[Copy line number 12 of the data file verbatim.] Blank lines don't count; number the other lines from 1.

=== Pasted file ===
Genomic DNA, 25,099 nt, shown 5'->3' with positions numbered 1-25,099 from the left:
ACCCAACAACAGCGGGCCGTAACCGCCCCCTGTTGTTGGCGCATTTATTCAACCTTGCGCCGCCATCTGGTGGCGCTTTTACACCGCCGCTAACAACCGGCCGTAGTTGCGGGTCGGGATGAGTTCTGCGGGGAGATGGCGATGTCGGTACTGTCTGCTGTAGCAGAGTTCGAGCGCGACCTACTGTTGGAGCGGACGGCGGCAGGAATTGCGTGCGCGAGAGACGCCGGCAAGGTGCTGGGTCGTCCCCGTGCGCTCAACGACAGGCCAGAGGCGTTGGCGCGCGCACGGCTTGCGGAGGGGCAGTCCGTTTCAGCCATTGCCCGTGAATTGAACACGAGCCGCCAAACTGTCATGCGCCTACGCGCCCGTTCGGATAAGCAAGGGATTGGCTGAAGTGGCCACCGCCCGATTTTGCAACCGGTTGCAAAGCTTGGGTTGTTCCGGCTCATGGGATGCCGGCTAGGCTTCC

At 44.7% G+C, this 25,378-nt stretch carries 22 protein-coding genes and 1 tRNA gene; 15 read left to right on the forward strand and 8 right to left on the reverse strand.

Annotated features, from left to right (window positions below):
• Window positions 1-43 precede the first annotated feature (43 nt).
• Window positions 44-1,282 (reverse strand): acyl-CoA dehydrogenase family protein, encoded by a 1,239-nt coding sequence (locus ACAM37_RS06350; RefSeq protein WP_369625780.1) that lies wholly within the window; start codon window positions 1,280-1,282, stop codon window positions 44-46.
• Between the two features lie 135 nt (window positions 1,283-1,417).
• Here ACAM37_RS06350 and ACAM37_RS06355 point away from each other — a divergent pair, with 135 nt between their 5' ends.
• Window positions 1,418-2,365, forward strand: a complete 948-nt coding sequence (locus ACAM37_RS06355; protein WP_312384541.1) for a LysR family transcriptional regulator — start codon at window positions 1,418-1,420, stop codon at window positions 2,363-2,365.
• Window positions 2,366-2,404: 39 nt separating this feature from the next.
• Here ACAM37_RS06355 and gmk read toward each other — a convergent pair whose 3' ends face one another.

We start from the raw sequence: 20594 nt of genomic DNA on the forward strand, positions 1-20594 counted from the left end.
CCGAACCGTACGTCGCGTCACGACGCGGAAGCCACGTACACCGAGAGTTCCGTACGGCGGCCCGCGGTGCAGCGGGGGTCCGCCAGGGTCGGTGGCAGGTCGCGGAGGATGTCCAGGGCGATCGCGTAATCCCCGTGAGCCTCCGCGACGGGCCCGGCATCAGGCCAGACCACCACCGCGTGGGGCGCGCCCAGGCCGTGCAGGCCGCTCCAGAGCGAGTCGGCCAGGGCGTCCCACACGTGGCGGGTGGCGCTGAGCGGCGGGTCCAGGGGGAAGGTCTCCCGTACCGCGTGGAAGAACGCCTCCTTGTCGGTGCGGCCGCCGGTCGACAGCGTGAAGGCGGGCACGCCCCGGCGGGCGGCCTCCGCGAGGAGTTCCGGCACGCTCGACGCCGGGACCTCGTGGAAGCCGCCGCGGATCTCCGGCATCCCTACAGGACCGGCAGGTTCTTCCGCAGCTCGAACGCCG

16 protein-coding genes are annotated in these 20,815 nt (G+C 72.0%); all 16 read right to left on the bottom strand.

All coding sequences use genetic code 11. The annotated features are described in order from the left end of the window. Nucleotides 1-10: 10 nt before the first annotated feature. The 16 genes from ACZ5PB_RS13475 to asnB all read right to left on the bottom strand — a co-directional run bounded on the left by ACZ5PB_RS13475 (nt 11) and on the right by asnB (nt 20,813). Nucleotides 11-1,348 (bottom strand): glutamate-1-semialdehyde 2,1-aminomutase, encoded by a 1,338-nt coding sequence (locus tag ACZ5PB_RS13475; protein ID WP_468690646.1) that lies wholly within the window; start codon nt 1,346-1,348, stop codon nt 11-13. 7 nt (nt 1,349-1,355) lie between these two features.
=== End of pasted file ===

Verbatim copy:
We start from the raw sequence: 20594 nt of genomic DNA on the forward strand, positions 1-20594 counted from the left end.